Below you find an overview of our current research. Click the links to find out more about each topic! You can have a closer look at all the images & figures by clicking on them.
Biogeochemical processes in the oceanic lithosphere
Hydrothermal alteration of ultramafic rocks has a major impact on the global biogeochemical cycles. In our group we study the links between mineral reactions and biogenic activity and how these chemical interactions impact global geochemical cycles.
Fluid flow in subduction zones and orogens
Fluids play a crucial role in subduction zone processes and during continental collisions. As such, subduction zones are the key location linking Earth’s surficial and internal geochemical reservoirs. During metamorphic dehydration reactions fluids escape from the downgoing slab into the overlying mantle wedge affecting the rheology of the slab-mantle interface and controlling many geochemical cycles, magmatic processes, and earthquakes.
Thermodynamics of fluids and rocks
Understanding the thermodynamic behavior of fluids and rocks is crucial to correctly interpret mineralogical and petrological observations in the field. Thermodynamics is used in chemical equilibrium calculations for phase diagrams, as well as in numerical modelling of non-equilibrium processes such as reactive fluid flow and rock deformation. As fluids facilitate reactions in rocks which in turn affect transiently its flow -sensitive porosity, it is of main importance to properly characterize the thermodynamic behavior of geological fluids. We focus on quantification of the composition of fluids and minerals using theory, experiment, and observation.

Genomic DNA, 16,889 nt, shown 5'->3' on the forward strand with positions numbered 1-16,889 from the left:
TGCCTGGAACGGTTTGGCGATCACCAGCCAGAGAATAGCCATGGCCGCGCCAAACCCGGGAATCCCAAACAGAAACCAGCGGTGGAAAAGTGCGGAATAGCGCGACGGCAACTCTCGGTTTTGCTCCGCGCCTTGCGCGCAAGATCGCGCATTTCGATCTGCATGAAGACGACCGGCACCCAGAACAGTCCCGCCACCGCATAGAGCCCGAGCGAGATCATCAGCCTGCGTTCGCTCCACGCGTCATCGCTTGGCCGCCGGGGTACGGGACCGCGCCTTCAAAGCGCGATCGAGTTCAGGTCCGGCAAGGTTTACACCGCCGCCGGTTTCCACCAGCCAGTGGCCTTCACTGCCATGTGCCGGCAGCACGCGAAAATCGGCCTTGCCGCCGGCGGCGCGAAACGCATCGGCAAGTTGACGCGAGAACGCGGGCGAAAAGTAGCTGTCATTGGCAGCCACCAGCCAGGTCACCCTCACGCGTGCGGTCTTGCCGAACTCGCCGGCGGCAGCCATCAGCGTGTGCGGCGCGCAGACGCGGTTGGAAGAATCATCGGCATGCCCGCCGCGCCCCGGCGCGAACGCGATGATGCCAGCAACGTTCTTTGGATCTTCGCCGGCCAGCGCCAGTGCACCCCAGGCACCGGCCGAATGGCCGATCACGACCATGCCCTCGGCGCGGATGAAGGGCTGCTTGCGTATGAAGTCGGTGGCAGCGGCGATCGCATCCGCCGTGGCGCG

Fluids and volatiles in the solar system
Different planetary materials show variable degrees of volatile element depletions, the origin and timing of which are still debated. We investigate carbonaceous chondrites, the components of the remnant material of planetary formation, and use stable isotope signatures of volatile metals to understand the origin of these depletions.
Fluids and geophysics: influence of mineral reactions on petrophysical properties
Examining how mineral reactions change rheological and petrophysical rock properties is crucial to understand the dynamics of the solid Earth. Using field mapping of exhumed deformed rocks, detailed analysis of the rock-forming mineral assemblages on various scales, experiments involving reaction and deformation, and numerical simulations we develop the understanding of processes such as subduction, mountain building, and earthquakes.